From Warden to Whitworth to Wall Street
Marc Grow, '08, grew up on a small family farm in Warden, Wash. Today, he is well on his way toward achieving his goal of working on Wall Street. Grow, who majored in accounting at Whitworth, is an MBA candidate at Columbia Business School, in New York. Just weeks before concluding his first year of graduate school, in May, he won the prestigious Sohn Investment Idea Contest.
For the contest, industry professionals and business students submit investment-idea theses to a panel of prominent hedge-fund managers. This year's judges included Joel Greenblatt of Gotham Capital and David Einhorn of Greenlight Capital; the judges selected Grow's idea from among 100 competitors, based on the soundness of Grow's analysis and his investment idea's 12-month return potential.
"My idea involved a company, Dexcom, that makes a device for monitoring glucose levels for people with type 1 diabetes," Grow says. "I did some research on the company Medtronic a few years ago, after my cousin had been diagnosed with type 1 diabetes, and that's when I learned about Dexcom."
As the contest's grand-prize winner, Grow gave a 10-minute presentation on his investment idea to 3,000 attendees at the Sohn Investment Conference, held at the Lincoln Center in New York. The conference features top managers who share investment ideas, and proceeds from the annual conference - $70 million to date – support combating pediatric cancer and other childhood diseases.
Grow credits his experiences at Whitworth for establishing strong roots from which to, well, grow. "My accounting degree is foundational to my investment approach, but the most meaningful experience I had at Whitworth was the Jan Term Core 250 study program in Europe led by [Professor of Philosophy] Forrest Baird," Grow says. "This experience challenged my thinking and broadened my perspective. It opened my eyes, and my small-town worldview shifted: I could set bigger goals and dream bigger dreams."
At Whitworth, Grow played safety and outside linebacker on the football team, and he served on the leadership team of the Business Student Organization (now the Business Club). "The organization was instrumental in establishing my path into investment management," he says, "because we asked David Pointer, the founder of VI Capital Management, to speak to the business students about investing."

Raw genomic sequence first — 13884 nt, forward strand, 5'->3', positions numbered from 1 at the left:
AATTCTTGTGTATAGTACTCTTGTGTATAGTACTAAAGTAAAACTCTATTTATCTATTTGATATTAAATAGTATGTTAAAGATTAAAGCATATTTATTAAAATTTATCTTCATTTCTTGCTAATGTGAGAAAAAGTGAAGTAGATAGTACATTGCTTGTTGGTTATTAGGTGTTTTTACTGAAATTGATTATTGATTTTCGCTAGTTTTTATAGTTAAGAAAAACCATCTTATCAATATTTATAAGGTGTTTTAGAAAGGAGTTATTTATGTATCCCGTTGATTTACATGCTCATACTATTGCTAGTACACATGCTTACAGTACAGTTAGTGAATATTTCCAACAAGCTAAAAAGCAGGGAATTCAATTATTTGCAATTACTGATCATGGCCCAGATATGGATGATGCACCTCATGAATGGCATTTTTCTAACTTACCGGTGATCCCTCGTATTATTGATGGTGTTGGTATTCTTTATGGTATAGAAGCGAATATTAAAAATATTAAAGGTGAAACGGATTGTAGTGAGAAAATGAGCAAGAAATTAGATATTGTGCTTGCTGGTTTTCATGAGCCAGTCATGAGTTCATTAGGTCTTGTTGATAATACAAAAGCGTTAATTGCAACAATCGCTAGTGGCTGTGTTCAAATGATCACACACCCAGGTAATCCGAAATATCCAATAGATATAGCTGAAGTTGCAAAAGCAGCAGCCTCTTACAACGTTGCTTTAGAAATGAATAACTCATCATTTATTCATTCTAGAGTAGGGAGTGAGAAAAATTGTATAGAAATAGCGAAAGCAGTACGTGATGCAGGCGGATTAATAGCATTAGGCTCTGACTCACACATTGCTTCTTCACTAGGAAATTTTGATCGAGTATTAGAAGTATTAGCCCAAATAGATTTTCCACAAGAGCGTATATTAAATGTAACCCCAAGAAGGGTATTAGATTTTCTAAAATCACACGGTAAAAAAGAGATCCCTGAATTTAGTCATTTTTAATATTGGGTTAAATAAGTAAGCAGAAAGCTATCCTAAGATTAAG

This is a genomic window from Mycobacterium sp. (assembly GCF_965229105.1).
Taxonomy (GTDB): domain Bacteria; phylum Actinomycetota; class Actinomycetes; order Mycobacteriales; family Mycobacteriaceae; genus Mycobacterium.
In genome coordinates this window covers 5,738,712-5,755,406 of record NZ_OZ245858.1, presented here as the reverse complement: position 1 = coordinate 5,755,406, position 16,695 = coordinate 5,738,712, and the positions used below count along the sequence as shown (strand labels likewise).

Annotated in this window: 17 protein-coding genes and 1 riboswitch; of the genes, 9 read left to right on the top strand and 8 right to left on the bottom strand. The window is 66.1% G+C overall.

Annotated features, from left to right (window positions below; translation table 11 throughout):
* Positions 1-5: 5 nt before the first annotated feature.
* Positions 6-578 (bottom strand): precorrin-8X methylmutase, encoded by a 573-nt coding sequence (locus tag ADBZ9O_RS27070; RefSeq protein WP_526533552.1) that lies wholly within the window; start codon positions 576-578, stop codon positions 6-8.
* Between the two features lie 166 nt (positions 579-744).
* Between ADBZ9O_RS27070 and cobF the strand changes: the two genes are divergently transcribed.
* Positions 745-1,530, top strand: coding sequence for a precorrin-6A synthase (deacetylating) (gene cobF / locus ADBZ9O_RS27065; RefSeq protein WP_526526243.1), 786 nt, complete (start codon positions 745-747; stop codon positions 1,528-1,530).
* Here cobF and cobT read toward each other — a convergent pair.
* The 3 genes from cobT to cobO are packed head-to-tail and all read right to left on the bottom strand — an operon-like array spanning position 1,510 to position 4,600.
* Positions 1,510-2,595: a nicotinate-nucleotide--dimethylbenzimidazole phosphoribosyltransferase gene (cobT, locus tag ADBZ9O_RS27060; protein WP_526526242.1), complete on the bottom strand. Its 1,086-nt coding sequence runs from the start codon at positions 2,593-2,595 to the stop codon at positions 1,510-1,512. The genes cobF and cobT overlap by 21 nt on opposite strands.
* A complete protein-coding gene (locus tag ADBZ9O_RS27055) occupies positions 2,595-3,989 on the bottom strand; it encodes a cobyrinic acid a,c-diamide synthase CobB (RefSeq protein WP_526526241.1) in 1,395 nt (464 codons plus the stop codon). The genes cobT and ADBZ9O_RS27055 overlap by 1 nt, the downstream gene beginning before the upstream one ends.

Pointer became a mentor to Grow, who graduated from Whitworth a semester early and joined Moss Adams LLP, a public-accounting firm in Spokane, where he was promoted to senior accountant. During this time Grow continued to meet regularly with Pointer; Grow then joined Pointer at VI Capital as an equity analyst, analyzing companies across geographies, market caps and sectors. He went on to take a similar position at Lakeside Capital Group, and his work there affirmed his passion for public-market investing.
As he gained experience in the investment industry, Grow earned certification as a public accountant and he became credentialed as a Chartered Financial Analyst. Even with his strong résumé of work experience, Grow knew he was still a young investor with much to learn. "I believed my next step of growth would need to come from exposure to differing perspectives and taking on areas of the market that were unfamiliar to me," he says.
He began researching and evaluating MBA programs and landed on Columbia Business School's Heilbrunn Center for Graham & Dodd Investing. This spring Grow applied and was selected as one of 40 students to participate in Columbia's Value Investing Program, which includes a rigorous curriculum for second-year students at the business school. Grow also serves as co-president of the Columbia Student Investment Management Association. This summer he's interning in Boston as a research analyst, covering U.S. auto dealerships, at Fidelity Investments. After earning his MBA in 2017, Grow plans to work as a research analyst and eventually as a portfolio manager at a top-tier investment firm.
Photo courtesy of The Sohn Conference Foundation.